Signaling mechanism of thrombin‐induced gingival fibroblast‐populated collagen gel contraction

Laboratory of Dental Pharmacology and Toxicology, Department of Dentistry, National Taiwan University Hospital and College of Medicine, Taipei, Taiwan.
British Journal of Pharmacology (Impact Factor: 4.84). 02/2006; 147(2):188-98. DOI: 10.1038/sj.bjp.0706462
Source: PubMed


Thrombin is activated during gingival tissue injury and inflammation. Thrombin (platelet)-rich plasma has been used for periodontal regeneration with success. Thrombin and other bacterial proteases also affect the functions of adjacent periodontal cells via stimulation of protease-activated receptors (PARs).
We noted that thrombin (0.1–2 U ml−1), human, and frog PAR-1 agonist peptide (20–240 μM) induced the gingival fibroblast (GF)-populated collagen gel contraction within 2 h of exposure. However, PAR-2, PAR-3, and PAR-4 agonist peptide (20–240 μM) showed little effect on collagen gel contraction. U73122 (phospholipase C inhibitor) and 2-APB (IP3 antagonist) were effective in inhibition of GF contraction.
Thrombin-induced GF contraction was inhibited by 5 mM EGTA (an extracellular calcium chelator) and verapamil (an L-type calcium channel blocker). In addition, W7 (10 and 25 μM, a calcium/calmodulin (CaM) inhibitor), ML-7 (50 μM, myosin light chain kinase (MLCK) inhibitor), and HA1077 (100 μM, Rho kinase inhibitor) completely inhibited the thrombin-induced collagen gel contraction. Thrombin also induced the phosphorylation of ERK1/ERK2 and elevated the Rho-GTP levels in GF.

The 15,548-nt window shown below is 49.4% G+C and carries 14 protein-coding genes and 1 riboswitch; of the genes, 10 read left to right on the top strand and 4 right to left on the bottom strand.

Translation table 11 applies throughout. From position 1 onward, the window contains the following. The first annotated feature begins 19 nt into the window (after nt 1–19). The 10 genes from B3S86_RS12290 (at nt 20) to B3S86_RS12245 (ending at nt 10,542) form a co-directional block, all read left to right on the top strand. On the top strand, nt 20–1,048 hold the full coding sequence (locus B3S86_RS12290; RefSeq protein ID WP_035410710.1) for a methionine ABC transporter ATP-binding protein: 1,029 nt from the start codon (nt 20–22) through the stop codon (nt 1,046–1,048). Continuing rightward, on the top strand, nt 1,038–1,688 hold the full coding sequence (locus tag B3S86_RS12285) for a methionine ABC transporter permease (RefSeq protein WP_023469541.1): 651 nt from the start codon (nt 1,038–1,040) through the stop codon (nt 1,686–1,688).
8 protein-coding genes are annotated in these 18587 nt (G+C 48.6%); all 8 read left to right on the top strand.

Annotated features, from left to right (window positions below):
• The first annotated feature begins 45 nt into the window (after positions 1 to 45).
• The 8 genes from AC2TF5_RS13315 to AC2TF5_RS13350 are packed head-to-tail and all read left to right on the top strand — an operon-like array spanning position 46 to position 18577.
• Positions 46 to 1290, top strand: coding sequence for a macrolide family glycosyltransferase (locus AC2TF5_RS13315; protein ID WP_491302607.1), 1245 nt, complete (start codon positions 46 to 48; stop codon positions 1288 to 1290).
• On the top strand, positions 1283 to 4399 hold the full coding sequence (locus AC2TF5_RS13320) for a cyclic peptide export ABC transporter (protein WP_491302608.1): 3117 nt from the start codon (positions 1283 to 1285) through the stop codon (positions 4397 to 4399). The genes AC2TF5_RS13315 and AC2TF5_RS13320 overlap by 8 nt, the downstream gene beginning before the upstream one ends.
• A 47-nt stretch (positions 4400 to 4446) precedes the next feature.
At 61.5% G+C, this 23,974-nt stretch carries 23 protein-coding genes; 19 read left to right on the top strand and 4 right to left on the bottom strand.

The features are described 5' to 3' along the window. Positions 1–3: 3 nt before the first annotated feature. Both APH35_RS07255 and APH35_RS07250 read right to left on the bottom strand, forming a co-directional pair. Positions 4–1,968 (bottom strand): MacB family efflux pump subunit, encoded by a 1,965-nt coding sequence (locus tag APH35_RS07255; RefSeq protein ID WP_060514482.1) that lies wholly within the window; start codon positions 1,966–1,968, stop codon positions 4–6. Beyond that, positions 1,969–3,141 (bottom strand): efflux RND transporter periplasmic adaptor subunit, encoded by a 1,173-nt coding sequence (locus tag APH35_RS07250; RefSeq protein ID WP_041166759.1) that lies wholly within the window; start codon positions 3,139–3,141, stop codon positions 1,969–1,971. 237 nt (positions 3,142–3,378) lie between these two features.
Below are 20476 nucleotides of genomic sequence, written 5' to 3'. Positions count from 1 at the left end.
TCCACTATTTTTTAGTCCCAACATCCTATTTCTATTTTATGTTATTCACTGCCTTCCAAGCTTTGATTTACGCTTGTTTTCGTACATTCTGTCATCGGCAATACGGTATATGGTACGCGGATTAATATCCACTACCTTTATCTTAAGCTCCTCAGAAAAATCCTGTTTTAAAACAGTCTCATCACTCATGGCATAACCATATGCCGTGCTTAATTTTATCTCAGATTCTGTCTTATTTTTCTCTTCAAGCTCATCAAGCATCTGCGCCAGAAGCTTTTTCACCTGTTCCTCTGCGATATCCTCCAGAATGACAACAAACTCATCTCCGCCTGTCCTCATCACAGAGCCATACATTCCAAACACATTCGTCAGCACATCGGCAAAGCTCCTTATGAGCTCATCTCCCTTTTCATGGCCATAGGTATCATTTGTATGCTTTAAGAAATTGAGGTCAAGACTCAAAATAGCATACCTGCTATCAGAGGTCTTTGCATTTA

However, U0126 only partially inhibited the thrombin-induced GF contraction. Similarly, wortmannin (100 nM), LY294002 (20 μM) (two PI3K inhibitor) and genistein also showed partial inhibition. Moreover, NAC was not able to suppress the GF contraction, as supported by the slight decrease in reactive oxygen species production in GF by thrombin.
Thrombin also stimulated metalloproteinase-2 (MMP-2) and MMP-3 production in GF. But addition of GM6001 or 1,10-phenanthroline, two MMP inhibitors, could not inhibit the thrombin-induced GF contraction.
These results indicate that thrombin is crucial in the periodontal inflammation and wound healing by promoting GF contraction. This event is mainly mediated via PAR-1 activation, PLC activation, extracellular calcium influx via L-type calcium channel, and the calcium/CaM–MLCK and Rho kinase activation pathway.
British Journal of Pharmacology (2006) 147, 188–198. doi:10.1038/sj.bjp.0706462

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Available from: Po-Hsuen Lee, Feb 28, 2014
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